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Describe an epidemic disease and how it may change the preparation of the bodies for funeral services - Essay Example

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John W. King’s article (2003) on Ebola Virus gives us detailed information on the infection that takes its name from the Ebola River in Zaire, Africa where its outbreak was first identified. The same year the virus was also spotted among the people living in Nzara, Sudan…
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Describe an epidemic disease and how it may change the preparation of the bodies for funeral services
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Download file to see previous pages In 1990 once again a similar type of virus was spotted among monkeys in Reston, Virginia which were imported from the Philippines. The strain was named Ebola Reston (EBO Reston). The epidemic continued to emerge in the region in different countries such as in Zaire in 1995 and 2003, Gabon in 1994, 1995 and 1996 and Uganda in the year 2000. In 1994 a subtype of Ebola virus was spotted in the Ivory Coast and was identified as Ebola-CI. So far there have been 1500 identified cases of Ebola virus in the world out of which two third have died.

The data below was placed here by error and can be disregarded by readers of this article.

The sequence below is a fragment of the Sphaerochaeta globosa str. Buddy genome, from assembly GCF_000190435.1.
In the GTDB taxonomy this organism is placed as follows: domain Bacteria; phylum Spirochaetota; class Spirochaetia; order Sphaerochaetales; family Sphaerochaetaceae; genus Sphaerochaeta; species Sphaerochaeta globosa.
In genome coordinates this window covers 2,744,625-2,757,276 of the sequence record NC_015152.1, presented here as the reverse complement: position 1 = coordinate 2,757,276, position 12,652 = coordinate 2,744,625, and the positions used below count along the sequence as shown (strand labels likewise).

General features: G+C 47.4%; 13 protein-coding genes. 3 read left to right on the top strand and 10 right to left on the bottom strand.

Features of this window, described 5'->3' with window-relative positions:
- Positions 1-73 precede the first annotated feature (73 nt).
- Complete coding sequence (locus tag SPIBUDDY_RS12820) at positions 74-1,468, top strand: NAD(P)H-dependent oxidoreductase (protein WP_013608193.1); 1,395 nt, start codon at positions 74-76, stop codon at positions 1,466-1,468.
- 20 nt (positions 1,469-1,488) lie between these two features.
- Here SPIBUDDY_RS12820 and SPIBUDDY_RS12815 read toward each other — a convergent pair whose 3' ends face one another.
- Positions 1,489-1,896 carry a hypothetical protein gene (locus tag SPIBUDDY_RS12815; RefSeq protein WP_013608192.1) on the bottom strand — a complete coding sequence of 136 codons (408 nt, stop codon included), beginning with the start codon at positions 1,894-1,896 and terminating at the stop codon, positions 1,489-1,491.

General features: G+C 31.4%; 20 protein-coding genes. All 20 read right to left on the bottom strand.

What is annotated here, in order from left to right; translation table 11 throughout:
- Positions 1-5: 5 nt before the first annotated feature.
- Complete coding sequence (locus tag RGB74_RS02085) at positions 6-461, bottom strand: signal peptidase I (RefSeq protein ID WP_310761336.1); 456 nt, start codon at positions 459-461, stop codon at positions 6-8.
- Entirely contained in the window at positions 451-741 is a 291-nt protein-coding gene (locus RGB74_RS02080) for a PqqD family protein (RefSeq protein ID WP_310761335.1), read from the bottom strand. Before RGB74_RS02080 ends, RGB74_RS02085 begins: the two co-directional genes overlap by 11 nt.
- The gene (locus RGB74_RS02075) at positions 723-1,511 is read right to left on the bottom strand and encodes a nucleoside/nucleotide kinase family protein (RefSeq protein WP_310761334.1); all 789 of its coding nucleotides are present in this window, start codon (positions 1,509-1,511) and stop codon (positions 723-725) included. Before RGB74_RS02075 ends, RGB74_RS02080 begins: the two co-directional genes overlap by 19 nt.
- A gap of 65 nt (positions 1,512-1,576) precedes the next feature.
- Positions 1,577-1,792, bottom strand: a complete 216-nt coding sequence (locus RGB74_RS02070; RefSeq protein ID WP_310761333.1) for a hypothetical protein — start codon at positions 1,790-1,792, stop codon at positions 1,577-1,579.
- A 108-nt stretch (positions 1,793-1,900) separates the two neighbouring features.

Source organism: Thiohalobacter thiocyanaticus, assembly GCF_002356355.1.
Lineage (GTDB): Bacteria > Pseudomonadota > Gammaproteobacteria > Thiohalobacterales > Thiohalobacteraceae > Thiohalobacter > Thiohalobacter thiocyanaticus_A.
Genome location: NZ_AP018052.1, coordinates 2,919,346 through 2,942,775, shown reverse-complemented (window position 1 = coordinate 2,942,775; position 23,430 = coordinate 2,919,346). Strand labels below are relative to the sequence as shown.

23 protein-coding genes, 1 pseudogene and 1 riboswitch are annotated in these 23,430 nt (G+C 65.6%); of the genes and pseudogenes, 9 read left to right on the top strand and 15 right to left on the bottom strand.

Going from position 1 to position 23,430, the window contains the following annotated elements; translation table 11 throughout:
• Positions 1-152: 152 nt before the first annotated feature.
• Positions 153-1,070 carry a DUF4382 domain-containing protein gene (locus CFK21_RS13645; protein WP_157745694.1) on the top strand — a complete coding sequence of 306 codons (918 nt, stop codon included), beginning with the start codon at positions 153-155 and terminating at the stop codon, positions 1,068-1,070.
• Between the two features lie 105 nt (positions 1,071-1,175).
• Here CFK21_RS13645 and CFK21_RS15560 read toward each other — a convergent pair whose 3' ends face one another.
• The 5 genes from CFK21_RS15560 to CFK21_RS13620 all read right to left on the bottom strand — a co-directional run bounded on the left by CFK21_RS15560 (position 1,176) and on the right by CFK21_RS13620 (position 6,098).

King (2003) further states that the virus is one of the 18 least known viruses that have the capability of causing viral hemorrhage fever syndrome. The virus belongs to the family of flaviviridae. There are four subtypes of Ebola Virus. They are Ebola Zaire, Ebola Sudan, Ebola Ivory Coast and Ebola Reston. Its outbreak is in the form of an epidemic that is capable of causing 88% deaths in the patients suffering from it. Ebola Zaire is considered to be the deadliest one with greatest number of deaths attributed to it. However no deaths were reported from the four cases of Ebola Reston. The virus is quickly replicated in human and non human tissues spreading the infection rapidly. The replication is followed by severe focal necrosis. The severest form of necrosis occurs in the liver where councilman like bodies are formed like the ones formed in the yellow fever. The tissues and blood of the near death patients suffering from Ebola virus are highly infectious.
King (2003) states that in 1996 members of the National Institute of Virology of South Africa carried out a research in Zaire to find out the infectivity of the virus in different species of plants, vertebrates and invertebrates. It was observed that the serum and feces of the insectivorous bats (Tadarida pumila) and fruit bats (Epomophorus wahlbergi) were found to help the virus multiply rapidly without dying.
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